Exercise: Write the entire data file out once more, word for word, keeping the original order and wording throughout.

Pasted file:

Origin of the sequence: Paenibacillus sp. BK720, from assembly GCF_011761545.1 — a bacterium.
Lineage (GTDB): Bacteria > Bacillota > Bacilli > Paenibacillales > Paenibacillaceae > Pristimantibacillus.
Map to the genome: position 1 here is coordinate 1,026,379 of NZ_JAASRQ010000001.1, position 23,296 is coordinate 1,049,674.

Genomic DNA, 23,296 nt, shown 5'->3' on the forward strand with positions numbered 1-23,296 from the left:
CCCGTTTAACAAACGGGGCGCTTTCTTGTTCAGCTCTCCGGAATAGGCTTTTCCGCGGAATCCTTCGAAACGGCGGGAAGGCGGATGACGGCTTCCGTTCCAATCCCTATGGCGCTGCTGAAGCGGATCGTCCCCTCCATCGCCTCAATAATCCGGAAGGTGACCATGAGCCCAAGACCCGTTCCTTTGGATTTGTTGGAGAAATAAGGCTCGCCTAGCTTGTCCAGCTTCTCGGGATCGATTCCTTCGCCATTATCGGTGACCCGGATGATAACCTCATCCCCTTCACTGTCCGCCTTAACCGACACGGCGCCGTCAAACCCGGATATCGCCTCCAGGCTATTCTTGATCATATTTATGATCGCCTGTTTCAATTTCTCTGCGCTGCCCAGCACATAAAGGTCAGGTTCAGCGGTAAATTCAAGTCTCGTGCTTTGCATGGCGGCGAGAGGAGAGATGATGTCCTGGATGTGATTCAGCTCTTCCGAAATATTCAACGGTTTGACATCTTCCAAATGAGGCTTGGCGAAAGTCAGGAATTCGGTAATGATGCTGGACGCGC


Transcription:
Origin of the sequence: Paenibacillus sp. BK720, from assembly GCF_011761545.1 — a bacterium.
Lineage (GTDB): Bacteria > Bacillota > Bacilli > Paenibacillales > Paenibacillaceae > Pristimantibacillus.
Map to the genome: position 1 here is coordinate 1,026,379 of NZ_JAASRQ010000001.1, position 23,296 is coordinate 1,049,674.

Genomic DNA, 23,296 nt, shown 5'->3' on the forward strand with positions numbered 1-23,296 from the left:
CCCGTTTAACAAACGGGGCGCTTTCTTGTTCAGCTCTCCGGAATAGGCTTTTCCGCGGAATCCTTCGAAACGGCGGGAAGGCGGATGACGGCTTCCGTTCCAATCCCTATGGCGCTGCTGAAGCGGATCGTCCCCTCCATCGCCTCAATAATCCGGAAGGTGACCATGAGCCCAAGACCCGTTCCTTTGGATTTGTTGGAGAAATAAGGCTCGCCTAGCTTGTCCAGCTTCTCGGGATCGATTCCTTCGCCATTATCGGTGACCCGGATGATAACCTCATCCCCTTCACTGTCCGCCTTAACCGACACGGCGCCGTCAAACCCGGATATCGCCTCCAGGCTATTCTTGATCATATTTATGATCGCCTGTTTCAATTTCTCTGCGCTGCCCAGCACATAAAGGTCAGGTTCAGCGGTAAATTCAAGTCTCGTGCTTTGCATGGCGGCGAGAGGAGAGATGATGTCCTGGATGTGATTCAGCTCTTCCGAAATATTCAACGGTTTGACATCTTCCAAATGAGGCTTGGCGAAAGTCAGGAATTCGGTAATGATGCTGGACGCGC